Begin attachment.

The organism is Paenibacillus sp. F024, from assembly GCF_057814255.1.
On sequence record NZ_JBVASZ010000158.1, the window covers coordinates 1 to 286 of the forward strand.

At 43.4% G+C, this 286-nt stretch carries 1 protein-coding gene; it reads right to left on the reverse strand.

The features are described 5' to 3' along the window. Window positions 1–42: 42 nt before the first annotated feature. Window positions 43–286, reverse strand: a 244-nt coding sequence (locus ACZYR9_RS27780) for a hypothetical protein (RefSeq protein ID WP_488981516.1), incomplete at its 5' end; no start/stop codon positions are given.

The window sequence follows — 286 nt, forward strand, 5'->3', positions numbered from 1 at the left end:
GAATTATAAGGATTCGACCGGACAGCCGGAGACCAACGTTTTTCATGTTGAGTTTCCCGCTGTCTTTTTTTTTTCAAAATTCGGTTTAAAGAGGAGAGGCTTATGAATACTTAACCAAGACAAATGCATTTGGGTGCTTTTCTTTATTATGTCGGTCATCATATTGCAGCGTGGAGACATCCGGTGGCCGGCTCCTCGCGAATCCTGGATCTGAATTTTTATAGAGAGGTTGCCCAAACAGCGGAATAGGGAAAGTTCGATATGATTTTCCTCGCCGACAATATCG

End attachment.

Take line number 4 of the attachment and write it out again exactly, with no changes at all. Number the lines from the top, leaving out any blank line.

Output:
The features are described 5' to 3' along the window. Window positions 1–42: 42 nt before the first annotated feature. Window positions 43–286, reverse strand: a 244-nt coding sequence (locus ACZYR9_RS27780) for a hypothetical protein (RefSeq protein ID WP_488981516.1), incomplete at its 5' end; no start/stop codon positions are given.